The Timeline: Car manufacturing

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Early days, 1893-1908

In 1893, brothers Charles and Frank Duryea founded the first car manufacturers in the US, the Duryea Motor Wagon Company. That year, Daimler Motor Syndicate formed in Britain. In 1901, Ransom E Olds made use of the production-line method that Henry Ford would popularise in producing his famous Oldsmobile.

Mass production, 1908

In 1908, the first Ford Model T rolled off the production line, opening up the automobile for mass consumption. Ford became synonymous with a sequential chain of production and the mass production that it permitted. It transformed the motor market.

Practical progress, 1919-1940

In 1919, 90 per cent of cars were sold with open tops. By 1929, 90 per cent were closed. While the 1930s saw declining sales, it was also a time of practical innovations: integrated fenders, closed bodies, a rear boot. The first diesel-powered car was built in Indiana in 1930.

Europe awakes, 1945

After the Second World War, the European automobile industry came into its own. The Ford Consul, Morris Minor and Rover P4 offered family-friendly driving options in the UK, while in Italy the Ferrari 250 series became the company's most successful line. Compact cars became popular, with the Fiat 500 and Volkswagen Beetle taking off on both sides of the Atlantic. In 1959, the Mini came on to the market.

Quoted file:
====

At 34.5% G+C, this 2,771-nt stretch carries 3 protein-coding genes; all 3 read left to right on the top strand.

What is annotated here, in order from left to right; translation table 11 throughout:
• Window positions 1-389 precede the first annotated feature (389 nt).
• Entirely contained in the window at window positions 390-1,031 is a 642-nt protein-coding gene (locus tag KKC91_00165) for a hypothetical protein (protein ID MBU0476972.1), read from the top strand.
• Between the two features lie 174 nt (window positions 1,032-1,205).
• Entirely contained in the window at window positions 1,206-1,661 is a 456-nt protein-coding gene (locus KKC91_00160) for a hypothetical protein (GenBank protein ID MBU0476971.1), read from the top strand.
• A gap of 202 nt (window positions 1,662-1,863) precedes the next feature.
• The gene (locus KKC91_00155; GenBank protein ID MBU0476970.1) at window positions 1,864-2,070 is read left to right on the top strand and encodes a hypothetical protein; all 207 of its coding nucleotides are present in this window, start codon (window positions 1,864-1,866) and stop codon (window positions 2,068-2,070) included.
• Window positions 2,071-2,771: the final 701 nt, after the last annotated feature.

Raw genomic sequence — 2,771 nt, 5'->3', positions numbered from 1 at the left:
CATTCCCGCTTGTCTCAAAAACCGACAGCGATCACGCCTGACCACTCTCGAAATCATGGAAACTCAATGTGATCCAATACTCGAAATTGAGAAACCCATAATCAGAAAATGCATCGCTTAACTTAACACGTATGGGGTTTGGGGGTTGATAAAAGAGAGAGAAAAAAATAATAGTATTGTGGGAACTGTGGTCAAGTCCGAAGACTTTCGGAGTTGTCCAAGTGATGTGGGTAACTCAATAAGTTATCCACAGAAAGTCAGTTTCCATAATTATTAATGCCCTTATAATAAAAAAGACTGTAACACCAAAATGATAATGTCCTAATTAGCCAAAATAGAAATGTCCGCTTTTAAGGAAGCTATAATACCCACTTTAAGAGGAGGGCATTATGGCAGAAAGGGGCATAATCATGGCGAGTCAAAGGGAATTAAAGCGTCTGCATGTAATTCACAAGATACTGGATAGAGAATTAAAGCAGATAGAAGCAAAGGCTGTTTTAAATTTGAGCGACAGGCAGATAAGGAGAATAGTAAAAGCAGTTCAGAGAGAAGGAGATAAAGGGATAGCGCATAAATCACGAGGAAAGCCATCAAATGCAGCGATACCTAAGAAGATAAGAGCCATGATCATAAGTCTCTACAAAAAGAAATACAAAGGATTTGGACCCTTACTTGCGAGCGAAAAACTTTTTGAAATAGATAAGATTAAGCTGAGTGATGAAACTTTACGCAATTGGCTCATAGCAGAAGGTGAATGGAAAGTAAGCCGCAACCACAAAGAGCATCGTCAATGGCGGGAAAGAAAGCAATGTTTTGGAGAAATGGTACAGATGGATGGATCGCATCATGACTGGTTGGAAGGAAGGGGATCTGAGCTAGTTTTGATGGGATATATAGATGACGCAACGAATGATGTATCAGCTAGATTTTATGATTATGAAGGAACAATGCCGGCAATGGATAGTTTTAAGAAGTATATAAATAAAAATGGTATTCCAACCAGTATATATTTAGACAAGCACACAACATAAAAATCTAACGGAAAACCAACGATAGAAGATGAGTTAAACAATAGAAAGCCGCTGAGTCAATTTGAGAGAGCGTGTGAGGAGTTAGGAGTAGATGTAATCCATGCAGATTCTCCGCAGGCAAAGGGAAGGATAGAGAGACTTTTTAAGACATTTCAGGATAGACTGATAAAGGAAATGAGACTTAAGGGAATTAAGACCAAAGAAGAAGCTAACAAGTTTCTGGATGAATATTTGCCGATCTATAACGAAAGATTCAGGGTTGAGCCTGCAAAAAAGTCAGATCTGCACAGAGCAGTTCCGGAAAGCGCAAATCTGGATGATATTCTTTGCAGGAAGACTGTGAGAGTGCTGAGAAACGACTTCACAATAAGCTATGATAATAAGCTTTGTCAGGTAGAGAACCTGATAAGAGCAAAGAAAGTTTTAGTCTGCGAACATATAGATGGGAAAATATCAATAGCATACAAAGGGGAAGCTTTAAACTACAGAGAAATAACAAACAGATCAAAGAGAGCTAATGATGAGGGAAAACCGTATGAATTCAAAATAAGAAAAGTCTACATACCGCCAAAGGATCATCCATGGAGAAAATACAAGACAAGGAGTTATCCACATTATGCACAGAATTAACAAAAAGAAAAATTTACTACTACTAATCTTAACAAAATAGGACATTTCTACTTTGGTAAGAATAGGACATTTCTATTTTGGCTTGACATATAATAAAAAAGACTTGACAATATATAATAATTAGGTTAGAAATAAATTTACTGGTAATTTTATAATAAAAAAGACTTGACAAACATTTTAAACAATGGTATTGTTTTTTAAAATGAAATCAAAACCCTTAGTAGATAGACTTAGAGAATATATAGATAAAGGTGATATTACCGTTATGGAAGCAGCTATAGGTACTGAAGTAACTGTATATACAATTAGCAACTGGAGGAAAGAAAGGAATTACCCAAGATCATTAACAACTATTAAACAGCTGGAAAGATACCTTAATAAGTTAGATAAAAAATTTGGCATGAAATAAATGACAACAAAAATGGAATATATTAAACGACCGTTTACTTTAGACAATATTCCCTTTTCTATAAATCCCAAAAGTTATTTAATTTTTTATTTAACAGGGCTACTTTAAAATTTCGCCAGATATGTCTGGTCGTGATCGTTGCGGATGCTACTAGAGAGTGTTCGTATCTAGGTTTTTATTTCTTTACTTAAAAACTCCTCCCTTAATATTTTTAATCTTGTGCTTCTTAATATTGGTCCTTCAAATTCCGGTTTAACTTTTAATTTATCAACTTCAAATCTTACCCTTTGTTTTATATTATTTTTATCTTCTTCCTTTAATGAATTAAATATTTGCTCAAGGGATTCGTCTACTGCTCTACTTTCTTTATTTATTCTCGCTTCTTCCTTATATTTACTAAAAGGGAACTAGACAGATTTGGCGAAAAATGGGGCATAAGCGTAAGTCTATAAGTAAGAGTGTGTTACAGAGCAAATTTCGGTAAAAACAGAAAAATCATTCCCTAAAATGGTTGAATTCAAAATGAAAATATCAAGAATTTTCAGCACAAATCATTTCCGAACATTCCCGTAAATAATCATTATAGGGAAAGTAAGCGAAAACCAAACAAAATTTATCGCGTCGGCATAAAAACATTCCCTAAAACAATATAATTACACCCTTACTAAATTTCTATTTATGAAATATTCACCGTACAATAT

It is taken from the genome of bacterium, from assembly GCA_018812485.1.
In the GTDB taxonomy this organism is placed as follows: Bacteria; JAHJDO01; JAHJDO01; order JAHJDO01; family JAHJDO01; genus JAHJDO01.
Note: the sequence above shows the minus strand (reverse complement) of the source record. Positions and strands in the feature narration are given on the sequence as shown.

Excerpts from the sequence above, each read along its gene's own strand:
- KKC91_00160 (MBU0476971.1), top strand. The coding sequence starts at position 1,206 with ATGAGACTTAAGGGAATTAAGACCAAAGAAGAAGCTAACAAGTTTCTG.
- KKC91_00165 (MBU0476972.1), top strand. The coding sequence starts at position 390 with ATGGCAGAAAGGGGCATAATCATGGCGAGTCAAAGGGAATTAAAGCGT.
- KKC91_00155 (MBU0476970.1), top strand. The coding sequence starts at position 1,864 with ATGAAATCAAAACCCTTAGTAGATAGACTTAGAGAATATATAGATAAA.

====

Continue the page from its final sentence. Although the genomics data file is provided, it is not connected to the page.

Robotics and Japan, 1960s

In 1961, the first industrial robot was used in car production. Named Unimate, it had been conceived five years earlier by inventors George Devol and Joseph Engelberger. Acquired by General Motors, it was used to perform die-casting tasks. Japan also emerged as a major force in car manufacturing. In 1969, the Datsun 240Z became one of the first Japanese sports cars to achieve international success.

Oil and trouble, 1970s

With the oil crisis of 1973 the US market stagnated, leaving the door open for emerging Eastern giants Toyota and Nissan. Germany's BMW, too, was a favourite. The small, reliable cars that these companies produced usurped the large American and Italian models.

The birth of the SUV, 1980s

In 1980, the American Eagle became the first mass-production car to use the complete Formula Ferguson (or FF) system of full-time all-wheel drive. It ushered a whole new product category of "sport utility vehicles". Meanwhile, the use of robots continued to grow, and were used by virtually all manufacturers.

Green and black, 1990s

In 1997, the Toyota Prius became the first mass-produced hybrid vehicle. Honda followed with the Insight two years later. By 2007, more than a million hybrid cars had been sold. By 2009, that figure had doubled. At the same time, more cars have shifted to diesel fuel.

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